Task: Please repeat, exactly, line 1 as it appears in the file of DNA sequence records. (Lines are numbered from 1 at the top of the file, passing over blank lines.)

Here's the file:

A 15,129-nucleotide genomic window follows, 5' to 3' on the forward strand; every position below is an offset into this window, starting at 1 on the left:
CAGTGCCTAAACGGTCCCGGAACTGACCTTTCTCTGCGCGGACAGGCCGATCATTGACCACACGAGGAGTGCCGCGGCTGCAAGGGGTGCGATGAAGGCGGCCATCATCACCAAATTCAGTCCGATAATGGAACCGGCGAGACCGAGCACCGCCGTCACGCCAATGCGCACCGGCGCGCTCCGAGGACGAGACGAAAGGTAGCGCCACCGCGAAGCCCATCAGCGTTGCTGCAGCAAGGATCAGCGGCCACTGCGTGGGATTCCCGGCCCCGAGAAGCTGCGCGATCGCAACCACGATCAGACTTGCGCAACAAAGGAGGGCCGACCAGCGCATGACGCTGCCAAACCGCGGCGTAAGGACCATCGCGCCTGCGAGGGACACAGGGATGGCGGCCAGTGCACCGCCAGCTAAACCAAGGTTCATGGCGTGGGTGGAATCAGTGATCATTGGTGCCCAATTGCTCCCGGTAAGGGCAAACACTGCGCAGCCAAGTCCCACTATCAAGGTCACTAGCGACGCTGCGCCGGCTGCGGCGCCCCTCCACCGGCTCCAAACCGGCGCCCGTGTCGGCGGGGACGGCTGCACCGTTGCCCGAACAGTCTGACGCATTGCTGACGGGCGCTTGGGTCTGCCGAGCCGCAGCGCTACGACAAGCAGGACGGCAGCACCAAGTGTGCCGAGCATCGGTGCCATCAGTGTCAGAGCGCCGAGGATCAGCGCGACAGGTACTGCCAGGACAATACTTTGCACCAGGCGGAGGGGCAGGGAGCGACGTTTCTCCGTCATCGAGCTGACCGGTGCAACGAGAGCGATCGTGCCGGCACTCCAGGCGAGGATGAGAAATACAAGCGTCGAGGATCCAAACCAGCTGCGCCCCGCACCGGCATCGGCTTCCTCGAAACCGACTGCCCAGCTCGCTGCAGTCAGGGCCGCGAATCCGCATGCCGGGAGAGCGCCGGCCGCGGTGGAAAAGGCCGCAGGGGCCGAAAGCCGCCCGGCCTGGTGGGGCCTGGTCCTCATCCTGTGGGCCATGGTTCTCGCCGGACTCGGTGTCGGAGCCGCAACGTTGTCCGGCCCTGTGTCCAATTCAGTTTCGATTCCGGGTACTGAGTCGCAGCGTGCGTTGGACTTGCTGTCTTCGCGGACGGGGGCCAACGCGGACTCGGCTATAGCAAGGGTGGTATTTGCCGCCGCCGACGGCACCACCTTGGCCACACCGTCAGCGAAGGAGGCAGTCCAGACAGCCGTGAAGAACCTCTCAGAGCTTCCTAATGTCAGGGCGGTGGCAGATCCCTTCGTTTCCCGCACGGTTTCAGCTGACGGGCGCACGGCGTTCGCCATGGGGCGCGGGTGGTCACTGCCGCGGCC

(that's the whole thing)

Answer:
A 15,129-nucleotide genomic window follows, 5' to 3' on the forward strand; every position below is an offset into this window, starting at 1 on the left: